Programming languages that are object-oriented are considered to have powerful features above and beyond other, merely mortal languages. Moreover, the style in which developers must think when working with object-oriented languages differs from that of more traditional procedural languages like Pascal and C.
There's some debate about just exactly what features are required to make a language object-oriented. From a practical point of view though, these four features are probably enough to draw a Yes vote from most people:
- Encapsulation Â data and operations on that data can be grouped together in a single entity: an object.
- Aggregation or containment Â objects can have other objects inside them.
- Inheritance between object types Â the nature of an object can depend on more than one definition.
- Polymorphism or late binding Â the user doesn't always have to know the exact nature of an object in order to use one of its features. The system can figure out what is meant automatically.
- Association: objects can refer to other objects.
- Encapsulation: yes Â but no information hiding.
- Aggregation or containment: yes Â but no information hiding.
- Inheritance: yes Â but inheritance concepts are different for a fully interpreted language.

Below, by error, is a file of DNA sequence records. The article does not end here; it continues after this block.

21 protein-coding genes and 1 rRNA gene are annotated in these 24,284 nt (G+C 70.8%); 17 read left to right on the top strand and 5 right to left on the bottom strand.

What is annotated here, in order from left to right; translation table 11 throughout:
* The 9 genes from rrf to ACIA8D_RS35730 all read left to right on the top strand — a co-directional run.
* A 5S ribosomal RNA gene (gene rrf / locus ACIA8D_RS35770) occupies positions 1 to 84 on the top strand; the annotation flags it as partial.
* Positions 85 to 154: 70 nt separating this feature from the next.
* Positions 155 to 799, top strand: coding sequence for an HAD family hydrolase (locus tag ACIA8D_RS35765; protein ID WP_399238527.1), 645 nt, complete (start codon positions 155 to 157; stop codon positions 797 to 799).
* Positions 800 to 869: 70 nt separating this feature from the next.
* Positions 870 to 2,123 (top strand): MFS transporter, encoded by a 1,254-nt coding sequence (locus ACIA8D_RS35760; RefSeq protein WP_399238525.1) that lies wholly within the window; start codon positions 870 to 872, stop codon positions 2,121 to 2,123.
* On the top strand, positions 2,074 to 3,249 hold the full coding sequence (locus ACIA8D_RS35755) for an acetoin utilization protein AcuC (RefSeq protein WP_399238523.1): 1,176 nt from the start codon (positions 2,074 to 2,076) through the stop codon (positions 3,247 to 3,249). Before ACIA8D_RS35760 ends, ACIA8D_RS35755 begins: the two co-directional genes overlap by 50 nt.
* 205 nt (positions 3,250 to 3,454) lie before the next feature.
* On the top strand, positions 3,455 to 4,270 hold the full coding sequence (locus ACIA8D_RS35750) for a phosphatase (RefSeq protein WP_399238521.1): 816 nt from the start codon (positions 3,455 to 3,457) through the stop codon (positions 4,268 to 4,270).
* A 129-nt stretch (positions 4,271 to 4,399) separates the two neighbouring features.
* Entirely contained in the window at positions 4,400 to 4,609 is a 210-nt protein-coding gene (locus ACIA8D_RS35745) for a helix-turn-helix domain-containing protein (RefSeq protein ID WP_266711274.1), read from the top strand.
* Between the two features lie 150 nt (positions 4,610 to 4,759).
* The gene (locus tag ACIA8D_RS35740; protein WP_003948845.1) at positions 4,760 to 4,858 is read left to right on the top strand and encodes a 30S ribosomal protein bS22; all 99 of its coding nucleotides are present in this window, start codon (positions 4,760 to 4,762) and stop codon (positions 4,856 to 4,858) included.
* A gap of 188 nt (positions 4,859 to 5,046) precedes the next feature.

- Polymorphism or late binding: yes Â fundamental to the language.
- Association: yes Â fundamental to the language.
It's pretty obvious that all the script does is to create two effectively identical objects. They both have the same properties and the same values associated with those properties. So what we can see from here is that ignoring how they got those properties, both objects group the two together under one umbrella which we can refer to Â they encapsulate the properties.
In this example, object1 is probably created in a more "object-like" manner since we bother to define all the features of the object in one place (in the constructor function Square()) before we make the object up. Functionally there is little difference.
Created: February 5, 2001
Revised: February 5, 2001